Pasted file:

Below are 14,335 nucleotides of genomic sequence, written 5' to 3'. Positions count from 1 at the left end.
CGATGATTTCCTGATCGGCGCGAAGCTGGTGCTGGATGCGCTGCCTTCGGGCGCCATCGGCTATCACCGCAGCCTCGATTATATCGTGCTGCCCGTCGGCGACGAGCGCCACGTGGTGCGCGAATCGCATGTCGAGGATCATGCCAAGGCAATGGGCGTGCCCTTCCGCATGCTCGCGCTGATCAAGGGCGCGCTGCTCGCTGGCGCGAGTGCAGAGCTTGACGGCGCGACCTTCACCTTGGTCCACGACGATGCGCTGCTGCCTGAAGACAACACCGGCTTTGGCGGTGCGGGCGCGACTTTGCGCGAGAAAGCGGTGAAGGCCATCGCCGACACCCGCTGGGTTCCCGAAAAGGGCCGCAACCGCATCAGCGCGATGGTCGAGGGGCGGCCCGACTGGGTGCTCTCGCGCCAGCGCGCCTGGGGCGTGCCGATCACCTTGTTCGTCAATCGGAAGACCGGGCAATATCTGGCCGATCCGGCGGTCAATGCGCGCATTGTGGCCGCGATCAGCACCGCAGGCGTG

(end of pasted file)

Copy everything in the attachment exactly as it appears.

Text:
Below are 14,335 nucleotides of genomic sequence, written 5' to 3'. Positions count from 1 at the left end.
CGATGATTTCCTGATCGGCGCGAAGCTGGTGCTGGATGCGCTGCCTTCGGGCGCCATCGGCTATCACCGCAGCCTCGATTATATCGTGCTGCCCGTCGGCGACGAGCGCCACGTGGTGCGCGAATCGCATGTCGAGGATCATGCCAAGGCAATGGGCGTGCCCTTCCGCATGCTCGCGCTGATCAAGGGCGCGCTGCTCGCTGGCGCGAGTGCAGAGCTTGACGGCGCGACCTTCACCTTGGTCCACGACGATGCGCTGCTGCCTGAAGACAACACCGGCTTTGGCGGTGCGGGCGCGACTTTGCGCGAGAAAGCGGTGAAGGCCATCGCCGACACCCGCTGGGTTCCCGAAAAGGGCCGCAACCGCATCAGCGCGATGGTCGAGGGGCGGCCCGACTGGGTGCTCTCGCGCCAGCGCGCCTGGGGCGTGCCGATCACCTTGTTCGTCAATCGGAAGACCGGGCAATATCTGGCCGATCCGGCGGTCAATGCGCGCATTGTGGCCGCGATCAGCACCGCAGGCGTG